Ronnie Teich is a retired senior with a limited income, so when she received an email from with details on a data entry position, she thought it’d help her live more comfortably.

"I was accepted and I was tickled," said Miss Teich.

However, the modest proposition turned into a money pit. With her offer letter,  Miss Teich received a check and instructions to send several payments to cover office expenses.

"The check was for $3,845. With the two Zelle payments, and the two Moneygrams, $245 was left in my account, which I was told was for me," said  Miss Teich.

Even though the balance appeared in her account before sending the money, she later learned the money had not cleared. "I happened to go into my bank account about a day or two later, the check came back insufficient funds or whatever, and then I had a negative balance in my account," said Miss Teich.
After contacting her bank, she was told she would not be reimbursed. never got back to her, and neither did the scammers.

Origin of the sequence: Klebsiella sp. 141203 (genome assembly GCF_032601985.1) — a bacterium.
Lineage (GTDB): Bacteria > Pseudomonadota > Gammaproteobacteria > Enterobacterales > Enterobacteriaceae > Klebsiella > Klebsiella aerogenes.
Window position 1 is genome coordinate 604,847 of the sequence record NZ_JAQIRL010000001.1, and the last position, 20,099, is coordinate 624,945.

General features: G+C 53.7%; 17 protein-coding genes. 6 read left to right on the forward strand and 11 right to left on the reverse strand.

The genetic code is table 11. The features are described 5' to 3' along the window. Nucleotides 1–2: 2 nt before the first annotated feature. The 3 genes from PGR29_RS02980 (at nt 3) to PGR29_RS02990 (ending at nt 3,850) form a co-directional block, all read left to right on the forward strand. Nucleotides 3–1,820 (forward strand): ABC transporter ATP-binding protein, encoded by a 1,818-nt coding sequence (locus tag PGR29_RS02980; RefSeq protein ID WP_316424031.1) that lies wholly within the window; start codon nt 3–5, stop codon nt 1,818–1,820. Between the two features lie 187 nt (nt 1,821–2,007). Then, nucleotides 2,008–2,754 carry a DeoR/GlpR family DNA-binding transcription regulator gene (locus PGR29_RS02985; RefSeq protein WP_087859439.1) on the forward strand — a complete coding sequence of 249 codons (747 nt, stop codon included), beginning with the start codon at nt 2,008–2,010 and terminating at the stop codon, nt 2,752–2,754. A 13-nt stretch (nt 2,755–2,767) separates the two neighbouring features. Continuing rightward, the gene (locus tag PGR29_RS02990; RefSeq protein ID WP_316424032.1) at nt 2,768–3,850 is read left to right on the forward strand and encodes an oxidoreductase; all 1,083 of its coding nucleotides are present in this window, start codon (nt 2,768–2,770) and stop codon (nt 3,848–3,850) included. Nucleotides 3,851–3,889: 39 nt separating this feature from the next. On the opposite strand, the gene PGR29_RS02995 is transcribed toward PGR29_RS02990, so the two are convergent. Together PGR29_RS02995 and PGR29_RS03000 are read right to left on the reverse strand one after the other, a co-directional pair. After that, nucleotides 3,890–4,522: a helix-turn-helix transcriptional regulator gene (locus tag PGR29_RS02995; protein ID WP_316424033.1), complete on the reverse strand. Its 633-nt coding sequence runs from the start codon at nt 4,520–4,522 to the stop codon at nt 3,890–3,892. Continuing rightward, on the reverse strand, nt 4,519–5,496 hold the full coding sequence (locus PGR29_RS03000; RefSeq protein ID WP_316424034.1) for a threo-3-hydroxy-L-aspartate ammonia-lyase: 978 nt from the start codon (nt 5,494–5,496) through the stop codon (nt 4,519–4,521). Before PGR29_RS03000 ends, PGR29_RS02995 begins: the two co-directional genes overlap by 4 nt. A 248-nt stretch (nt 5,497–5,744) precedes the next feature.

"The employment offer letter to me I thought was legitimate. I even went online to see that TTEC was a legitimate company,"  MissTeich said.

TTEC is well-known for offering work-from-home opportunities, and her offer letter listed the names of executives who work there. All information that's available online.
Miss Teich wishes she had listened to her gut when the person posing as a hiring manager asked her to send the payments via gift card. She refused, but still went through with the ruse. Now, she’s hoping to help others avoid the same regret.

"I’m just really, really upset about all this," said Miss Teich. "And I’m so happy I don’t have any family or friends because I’m too embarrassed, really, to say that I was a victim."
Miss Teich is not alone. So far this year, nearly 7,000 people have reported losing $27.3 million to business and job opportunity-related fraud, according to the Federal Trade Commission.

WMAR-2 News Mallory Sofastaii reached out to TTEC, PNC Bank, and for comment on this story.